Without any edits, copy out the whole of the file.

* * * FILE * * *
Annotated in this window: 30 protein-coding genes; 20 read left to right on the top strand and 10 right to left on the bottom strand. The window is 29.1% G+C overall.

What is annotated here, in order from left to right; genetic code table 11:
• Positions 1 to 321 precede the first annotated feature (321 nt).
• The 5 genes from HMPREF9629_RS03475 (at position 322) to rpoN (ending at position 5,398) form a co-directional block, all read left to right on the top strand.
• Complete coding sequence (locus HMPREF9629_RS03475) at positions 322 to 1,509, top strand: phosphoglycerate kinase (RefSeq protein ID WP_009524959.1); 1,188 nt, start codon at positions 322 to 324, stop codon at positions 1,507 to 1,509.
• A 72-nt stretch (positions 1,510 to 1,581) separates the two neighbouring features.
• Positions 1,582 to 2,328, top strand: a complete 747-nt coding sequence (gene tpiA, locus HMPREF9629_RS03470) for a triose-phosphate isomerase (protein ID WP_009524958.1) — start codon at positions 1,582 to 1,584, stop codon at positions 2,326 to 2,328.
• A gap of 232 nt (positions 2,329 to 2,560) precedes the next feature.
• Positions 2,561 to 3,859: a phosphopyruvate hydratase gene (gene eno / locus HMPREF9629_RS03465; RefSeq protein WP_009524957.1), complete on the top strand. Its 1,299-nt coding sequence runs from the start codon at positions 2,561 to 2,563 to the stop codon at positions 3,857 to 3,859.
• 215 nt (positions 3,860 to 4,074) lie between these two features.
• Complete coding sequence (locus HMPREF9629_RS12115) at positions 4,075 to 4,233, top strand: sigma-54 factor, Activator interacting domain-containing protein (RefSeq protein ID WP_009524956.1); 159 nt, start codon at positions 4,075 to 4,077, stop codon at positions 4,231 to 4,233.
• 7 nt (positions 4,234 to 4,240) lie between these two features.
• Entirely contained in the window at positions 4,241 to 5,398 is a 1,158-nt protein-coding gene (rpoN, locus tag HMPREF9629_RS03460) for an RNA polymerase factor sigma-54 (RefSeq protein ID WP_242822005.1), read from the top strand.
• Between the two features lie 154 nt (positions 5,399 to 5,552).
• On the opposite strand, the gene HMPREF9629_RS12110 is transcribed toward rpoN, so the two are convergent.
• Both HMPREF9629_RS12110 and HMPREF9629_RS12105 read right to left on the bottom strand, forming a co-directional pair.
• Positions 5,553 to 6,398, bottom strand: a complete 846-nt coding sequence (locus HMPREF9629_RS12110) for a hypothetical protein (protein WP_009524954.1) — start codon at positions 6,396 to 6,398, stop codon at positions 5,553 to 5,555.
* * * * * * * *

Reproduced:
Annotated in this window: 30 protein-coding genes; 20 read left to right on the top strand and 10 right to left on the bottom strand. The window is 29.1% G+C overall.

What is annotated here, in order from left to right; genetic code table 11:
• Positions 1 to 321 precede the first annotated feature (321 nt).
• The 5 genes from HMPREF9629_RS03475 (at position 322) to rpoN (ending at position 5,398) form a co-directional block, all read left to right on the top strand.
• Complete coding sequence (locus HMPREF9629_RS03475) at positions 322 to 1,509, top strand: phosphoglycerate kinase (RefSeq protein ID WP_009524959.1); 1,188 nt, start codon at positions 322 to 324, stop codon at positions 1,507 to 1,509.
• A 72-nt stretch (positions 1,510 to 1,581) separates the two neighbouring features.
• Positions 1,582 to 2,328, top strand: a complete 747-nt coding sequence (gene tpiA, locus HMPREF9629_RS03470) for a triose-phosphate isomerase (protein ID WP_009524958.1) — start codon at positions 1,582 to 1,584, stop codon at positions 2,326 to 2,328.
• A gap of 232 nt (positions 2,329 to 2,560) precedes the next feature.
• Positions 2,561 to 3,859: a phosphopyruvate hydratase gene (gene eno / locus HMPREF9629_RS03465; RefSeq protein WP_009524957.1), complete on the top strand. Its 1,299-nt coding sequence runs from the start codon at positions 2,561 to 2,563 to the stop codon at positions 3,857 to 3,859.
• 215 nt (positions 3,860 to 4,074) lie between these two features.
• Complete coding sequence (locus HMPREF9629_RS12115) at positions 4,075 to 4,233, top strand: sigma-54 factor, Activator interacting domain-containing protein (RefSeq protein ID WP_009524956.1); 159 nt, start codon at positions 4,075 to 4,077, stop codon at positions 4,231 to 4,233.
• 7 nt (positions 4,234 to 4,240) lie between these two features.
• Entirely contained in the window at positions 4,241 to 5,398 is a 1,158-nt protein-coding gene (rpoN, locus tag HMPREF9629_RS03460) for an RNA polymerase factor sigma-54 (RefSeq protein ID WP_242822005.1), read from the top strand.
• Between the two features lie 154 nt (positions 5,399 to 5,552).
• On the opposite strand, the gene HMPREF9629_RS12110 is transcribed toward rpoN, so the two are convergent.
• Both HMPREF9629_RS12110 and HMPREF9629_RS12105 read right to left on the bottom strand, forming a co-directional pair.
• Positions 5,553 to 6,398, bottom strand: a complete 846-nt coding sequence (locus HMPREF9629_RS12110) for a hypothetical protein (protein WP_009524954.1) — start codon at positions 6,396 to 6,398, stop codon at positions 5,553 to 5,555.